Financial Analysis

Store development is a very expensive endeavor and it requires laser focus by experienced professionals in order to avoid some very nasty and very expensive pitfalls. Hopefully that’s why you’ve visited our site and why you’re reading this material. How expensive is scaling a restaurant? Let’s take a very basic look.

Imagine that you want to open a chain of exclusive café’s around a metropolitan marketplace:

Total Stores = 10
Average Lease Rate = $45 per square foot (PSF)
Average Minimum Lease Term = 10 years
Average Space = 1,800 square feet (SF)
Average Buildout Cost = $125 PSF
Average Tenant Improvement Allowance (TIA) = $36,000
Average Furniture, Fixtures and Equipment Package (FF&E) = $450,000
Average Soft Costs (Design – Architecture & Engineering – Attorney – Due Diligence, Etc.) = $50,000
Average Pre-Opening Expenses (Training – Public Relations – Inventory) = $25,000

Total Cost to Build 1 Café = $714,000
Total 10 Year Lease Commitment = $810,000
Total Cost to Build 10 Cafés = $7,140,000
10 Year Lease Commitment on 10 Cafes = $8,100,000

So you need $7,140,000 to build your empire or you need $714,000 to build your one location. Have you taken everything into consideration? What about your brand design? If you are a franchisee you don’t have to worry about this but you do need to consider ‘Initial Franchise Fees’ (IFF). What about market planning? Where are you going to build your 10 locations or your first? Are you going to rely on a commercial real estate broker to point you in the right direction? There are ‘Pre-development’ fees that are often missed but very important to consider when scaling a business. These are not site specific costs and do not have an immediate ROI applied to them. This is a cost of doing business expense that is wildly overlooked and the primary reason for poor site selection. Due diligence is expensive but not near the cost of developing in the wrong market with the wrong site. Proper brand development and market planning expenses are worth their weight in gold in the long run and an absolute must for anyone considering multi-unit development.

Now that you have an appreciation for the true costs associated with store development, you need to create a development proforma that includes the cost of initiating the business coupled with the cost of operating the business over the primary lease term. For example, if you sign a 10 year primary lease commitment, you need to take 10 years of operating the business into consideration. On-going food costs, labor costs, advertising, repairs and maintenance, utility services, payroll services, taxes, bank notes, royalty fees (if applicable), rent, common area maintenance, office expenses, etc, etc, etc must be considered when determining the viability of your business.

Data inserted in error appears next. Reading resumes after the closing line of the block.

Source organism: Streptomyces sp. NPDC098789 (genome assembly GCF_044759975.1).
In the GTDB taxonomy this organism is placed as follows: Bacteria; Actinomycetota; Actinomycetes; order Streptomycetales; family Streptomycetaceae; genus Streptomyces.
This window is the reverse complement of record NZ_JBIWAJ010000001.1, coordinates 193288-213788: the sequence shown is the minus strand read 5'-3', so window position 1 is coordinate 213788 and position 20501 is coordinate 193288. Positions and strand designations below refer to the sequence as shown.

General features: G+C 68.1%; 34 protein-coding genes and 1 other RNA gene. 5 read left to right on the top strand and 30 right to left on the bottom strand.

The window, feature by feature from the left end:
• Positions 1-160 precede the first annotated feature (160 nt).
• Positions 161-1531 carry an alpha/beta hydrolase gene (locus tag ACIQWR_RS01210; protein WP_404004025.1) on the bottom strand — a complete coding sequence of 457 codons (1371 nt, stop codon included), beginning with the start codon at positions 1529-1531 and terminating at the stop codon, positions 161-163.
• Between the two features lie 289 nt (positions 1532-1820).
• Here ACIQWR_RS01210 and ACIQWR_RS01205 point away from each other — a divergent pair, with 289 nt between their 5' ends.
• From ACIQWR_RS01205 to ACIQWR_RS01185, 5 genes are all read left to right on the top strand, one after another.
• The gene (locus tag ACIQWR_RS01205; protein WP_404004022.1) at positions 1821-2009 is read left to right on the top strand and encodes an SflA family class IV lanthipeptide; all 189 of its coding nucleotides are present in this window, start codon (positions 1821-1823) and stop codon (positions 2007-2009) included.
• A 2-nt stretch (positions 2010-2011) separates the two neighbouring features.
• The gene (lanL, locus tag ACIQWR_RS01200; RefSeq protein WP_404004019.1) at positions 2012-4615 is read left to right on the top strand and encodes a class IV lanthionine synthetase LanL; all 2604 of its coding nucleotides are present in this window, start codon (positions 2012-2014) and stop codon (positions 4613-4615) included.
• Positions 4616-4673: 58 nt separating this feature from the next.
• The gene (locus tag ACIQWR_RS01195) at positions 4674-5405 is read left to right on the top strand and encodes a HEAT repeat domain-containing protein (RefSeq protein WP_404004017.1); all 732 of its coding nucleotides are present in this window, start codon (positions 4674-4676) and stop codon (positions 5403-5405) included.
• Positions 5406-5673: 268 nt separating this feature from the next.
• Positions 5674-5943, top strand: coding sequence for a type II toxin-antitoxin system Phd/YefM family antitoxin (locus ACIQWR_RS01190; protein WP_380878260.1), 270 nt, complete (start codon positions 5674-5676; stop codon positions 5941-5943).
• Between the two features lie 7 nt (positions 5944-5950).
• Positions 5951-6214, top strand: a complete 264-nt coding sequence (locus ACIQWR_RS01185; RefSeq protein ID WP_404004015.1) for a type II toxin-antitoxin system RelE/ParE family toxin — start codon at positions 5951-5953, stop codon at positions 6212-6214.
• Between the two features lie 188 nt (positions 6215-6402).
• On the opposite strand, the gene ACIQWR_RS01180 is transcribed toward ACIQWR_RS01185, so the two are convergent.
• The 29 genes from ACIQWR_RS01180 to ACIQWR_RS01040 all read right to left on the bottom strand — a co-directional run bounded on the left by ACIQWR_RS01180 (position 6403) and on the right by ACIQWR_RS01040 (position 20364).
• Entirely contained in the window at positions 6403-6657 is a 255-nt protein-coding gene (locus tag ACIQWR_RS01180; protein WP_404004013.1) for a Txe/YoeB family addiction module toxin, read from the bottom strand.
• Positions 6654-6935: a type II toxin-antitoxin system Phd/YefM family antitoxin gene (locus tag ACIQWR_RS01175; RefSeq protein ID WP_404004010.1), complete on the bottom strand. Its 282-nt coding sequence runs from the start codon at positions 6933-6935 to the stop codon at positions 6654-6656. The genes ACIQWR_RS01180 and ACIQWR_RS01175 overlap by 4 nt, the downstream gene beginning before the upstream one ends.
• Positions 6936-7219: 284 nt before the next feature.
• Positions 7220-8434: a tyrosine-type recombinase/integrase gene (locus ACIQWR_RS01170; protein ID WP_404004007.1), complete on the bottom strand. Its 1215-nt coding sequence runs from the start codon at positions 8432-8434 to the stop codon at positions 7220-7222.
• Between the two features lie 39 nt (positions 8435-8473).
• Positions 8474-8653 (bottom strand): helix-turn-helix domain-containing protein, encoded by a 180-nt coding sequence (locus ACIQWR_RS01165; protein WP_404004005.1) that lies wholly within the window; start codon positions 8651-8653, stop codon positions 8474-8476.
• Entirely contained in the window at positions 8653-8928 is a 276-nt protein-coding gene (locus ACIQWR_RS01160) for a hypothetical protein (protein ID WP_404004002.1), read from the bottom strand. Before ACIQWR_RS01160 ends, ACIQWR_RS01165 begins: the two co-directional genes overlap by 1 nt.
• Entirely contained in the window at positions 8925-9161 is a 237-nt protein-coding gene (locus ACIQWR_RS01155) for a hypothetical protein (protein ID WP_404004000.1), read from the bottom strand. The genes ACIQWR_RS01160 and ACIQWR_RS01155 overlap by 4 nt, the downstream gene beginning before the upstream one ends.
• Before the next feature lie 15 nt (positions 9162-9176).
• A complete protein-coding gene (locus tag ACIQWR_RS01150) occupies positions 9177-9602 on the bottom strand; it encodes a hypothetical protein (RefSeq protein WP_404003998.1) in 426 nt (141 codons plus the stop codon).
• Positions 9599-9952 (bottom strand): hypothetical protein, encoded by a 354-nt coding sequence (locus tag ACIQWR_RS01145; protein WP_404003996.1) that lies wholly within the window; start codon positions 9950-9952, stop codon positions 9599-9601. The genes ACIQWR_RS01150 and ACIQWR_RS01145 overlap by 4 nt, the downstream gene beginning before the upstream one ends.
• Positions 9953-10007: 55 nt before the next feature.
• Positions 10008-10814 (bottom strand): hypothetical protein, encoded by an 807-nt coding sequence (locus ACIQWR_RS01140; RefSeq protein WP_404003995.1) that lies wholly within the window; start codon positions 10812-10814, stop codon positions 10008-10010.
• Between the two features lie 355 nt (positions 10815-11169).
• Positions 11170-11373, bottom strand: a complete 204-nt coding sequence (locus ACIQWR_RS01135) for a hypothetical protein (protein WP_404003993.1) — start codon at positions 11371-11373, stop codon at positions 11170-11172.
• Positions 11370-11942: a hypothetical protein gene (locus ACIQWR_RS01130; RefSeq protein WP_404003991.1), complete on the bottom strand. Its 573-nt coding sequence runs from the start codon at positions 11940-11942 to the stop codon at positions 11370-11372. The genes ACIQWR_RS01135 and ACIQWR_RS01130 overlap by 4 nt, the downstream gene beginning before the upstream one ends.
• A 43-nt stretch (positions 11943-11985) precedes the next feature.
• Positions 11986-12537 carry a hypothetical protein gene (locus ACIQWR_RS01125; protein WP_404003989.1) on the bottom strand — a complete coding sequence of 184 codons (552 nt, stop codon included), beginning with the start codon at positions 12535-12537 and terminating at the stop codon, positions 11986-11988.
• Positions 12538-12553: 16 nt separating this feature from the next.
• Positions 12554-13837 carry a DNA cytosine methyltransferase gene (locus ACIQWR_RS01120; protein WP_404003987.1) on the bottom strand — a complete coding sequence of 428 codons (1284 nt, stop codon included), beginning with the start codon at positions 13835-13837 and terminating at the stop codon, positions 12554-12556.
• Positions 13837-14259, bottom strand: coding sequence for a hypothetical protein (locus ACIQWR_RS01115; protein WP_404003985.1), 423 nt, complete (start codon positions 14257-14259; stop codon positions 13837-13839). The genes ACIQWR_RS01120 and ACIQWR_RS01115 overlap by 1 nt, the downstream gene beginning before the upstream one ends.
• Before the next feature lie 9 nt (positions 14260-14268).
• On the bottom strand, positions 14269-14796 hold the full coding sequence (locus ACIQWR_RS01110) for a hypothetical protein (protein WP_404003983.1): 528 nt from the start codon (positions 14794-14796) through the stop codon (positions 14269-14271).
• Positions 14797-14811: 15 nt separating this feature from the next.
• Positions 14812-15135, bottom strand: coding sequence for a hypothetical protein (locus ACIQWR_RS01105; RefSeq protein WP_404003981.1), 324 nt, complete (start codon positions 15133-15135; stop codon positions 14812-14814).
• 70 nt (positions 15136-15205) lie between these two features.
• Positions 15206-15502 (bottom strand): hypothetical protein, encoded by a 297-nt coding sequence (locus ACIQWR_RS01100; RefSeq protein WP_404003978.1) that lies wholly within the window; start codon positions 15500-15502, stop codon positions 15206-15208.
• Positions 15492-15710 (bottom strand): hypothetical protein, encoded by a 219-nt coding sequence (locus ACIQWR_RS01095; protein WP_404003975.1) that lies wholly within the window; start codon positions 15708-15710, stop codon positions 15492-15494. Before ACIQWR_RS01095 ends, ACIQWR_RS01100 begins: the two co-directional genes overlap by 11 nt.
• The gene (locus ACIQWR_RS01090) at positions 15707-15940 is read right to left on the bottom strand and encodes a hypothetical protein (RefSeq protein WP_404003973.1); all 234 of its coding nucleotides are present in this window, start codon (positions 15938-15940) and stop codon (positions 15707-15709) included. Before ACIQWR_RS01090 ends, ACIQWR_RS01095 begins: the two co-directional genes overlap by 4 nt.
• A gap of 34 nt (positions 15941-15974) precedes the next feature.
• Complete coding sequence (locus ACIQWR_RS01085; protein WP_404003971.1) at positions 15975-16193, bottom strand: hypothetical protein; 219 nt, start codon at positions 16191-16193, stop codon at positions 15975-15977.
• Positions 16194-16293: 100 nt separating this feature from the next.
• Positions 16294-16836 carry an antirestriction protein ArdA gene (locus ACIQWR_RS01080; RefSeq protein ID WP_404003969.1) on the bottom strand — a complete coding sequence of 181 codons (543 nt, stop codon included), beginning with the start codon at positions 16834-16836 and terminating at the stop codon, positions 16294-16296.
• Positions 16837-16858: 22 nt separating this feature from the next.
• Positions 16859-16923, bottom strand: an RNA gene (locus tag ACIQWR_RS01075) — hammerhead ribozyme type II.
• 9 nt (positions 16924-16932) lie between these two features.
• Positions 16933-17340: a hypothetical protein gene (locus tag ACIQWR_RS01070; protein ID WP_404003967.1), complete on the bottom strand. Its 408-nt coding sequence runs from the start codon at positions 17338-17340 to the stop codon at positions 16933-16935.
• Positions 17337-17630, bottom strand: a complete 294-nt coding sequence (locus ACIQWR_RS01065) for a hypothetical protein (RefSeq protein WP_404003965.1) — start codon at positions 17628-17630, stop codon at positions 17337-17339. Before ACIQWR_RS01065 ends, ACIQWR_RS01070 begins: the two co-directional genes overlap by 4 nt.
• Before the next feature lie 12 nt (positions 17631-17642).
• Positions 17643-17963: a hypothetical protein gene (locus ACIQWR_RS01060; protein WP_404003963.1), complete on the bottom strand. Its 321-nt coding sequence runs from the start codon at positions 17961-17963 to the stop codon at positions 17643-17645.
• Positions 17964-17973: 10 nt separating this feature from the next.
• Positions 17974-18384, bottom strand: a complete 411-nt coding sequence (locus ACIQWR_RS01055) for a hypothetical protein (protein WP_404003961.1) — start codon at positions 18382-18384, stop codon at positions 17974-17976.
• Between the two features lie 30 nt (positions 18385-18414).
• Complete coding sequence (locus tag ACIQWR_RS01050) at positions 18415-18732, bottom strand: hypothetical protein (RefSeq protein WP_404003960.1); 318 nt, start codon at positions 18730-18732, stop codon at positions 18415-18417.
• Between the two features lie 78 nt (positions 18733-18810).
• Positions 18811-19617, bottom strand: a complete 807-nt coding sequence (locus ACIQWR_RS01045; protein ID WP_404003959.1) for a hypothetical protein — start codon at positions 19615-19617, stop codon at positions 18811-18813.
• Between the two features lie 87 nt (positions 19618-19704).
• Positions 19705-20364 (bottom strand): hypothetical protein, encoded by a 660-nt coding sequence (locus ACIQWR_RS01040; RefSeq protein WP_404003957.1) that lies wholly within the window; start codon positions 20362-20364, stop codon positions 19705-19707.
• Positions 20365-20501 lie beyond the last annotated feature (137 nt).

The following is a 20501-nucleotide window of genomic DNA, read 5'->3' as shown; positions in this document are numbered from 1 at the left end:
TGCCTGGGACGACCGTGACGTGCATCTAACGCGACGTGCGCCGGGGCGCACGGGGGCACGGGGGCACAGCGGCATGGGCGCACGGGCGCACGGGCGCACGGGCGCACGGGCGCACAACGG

There are several financial benchmarks to take into consideration when creating your proforma. This very important tool is the backbone to your business as it will take every aspect of income and expenditure into consideration for analysis. Some very common benchmarks include:

  • Year 1 Return on Investment (ROI)
  • Break Even
  • EBITA (Earnings Before Interest, Tax & Amortization)
  • Internal Rate of Return (IRR)
  • Net Present Value (NPV)
  • Cost of Occupancy
  • Reversion (value of business at time of sell)
  • Total Cash Flows
  • Contribution Margin
  • Total Fixed Costs
  • Expected Valuations

Each measurement is as important as the next. The more restaurants you develop, the more complex the calculations become. This very important procedure determines viability of your business and memorializes every aspect of your operations. It should be used in every stage of business development such as design, food quality, pricing, hours of operation, lease negotiations, land purchases, training, labor deployment, management salaries and benefits, hourly wages, hierarchy design, bonus programs, etc, etc, etc.
As you can see this is not a ‘once and done’ procedure and should be treated as a living document throughout the entire development process. It is important to be disciplined with your proforma and not to cause ‘paralysis with analyses. Remember to refer back to this procedure for refinement as your due diligence unfolds and make certain that you have someone who is experienced in proforma analysis to assist/advise you. It is perfectly fine if you’re not a financial wizard (most restaurateurs are not)! Just make damn certain that you don’t over simplify the financial analysis process because you don’t understand it or are afraid of the results. Be sure to hire the right advisors to help you in this extremely important process (we recommend Restaurant Development Experts, LLC.)!

For more information on our unique approach to financial analysis, please do not hesitate to call us direct anytime or shoot us an e-mail with your questions and we will be sure to promptly respond.

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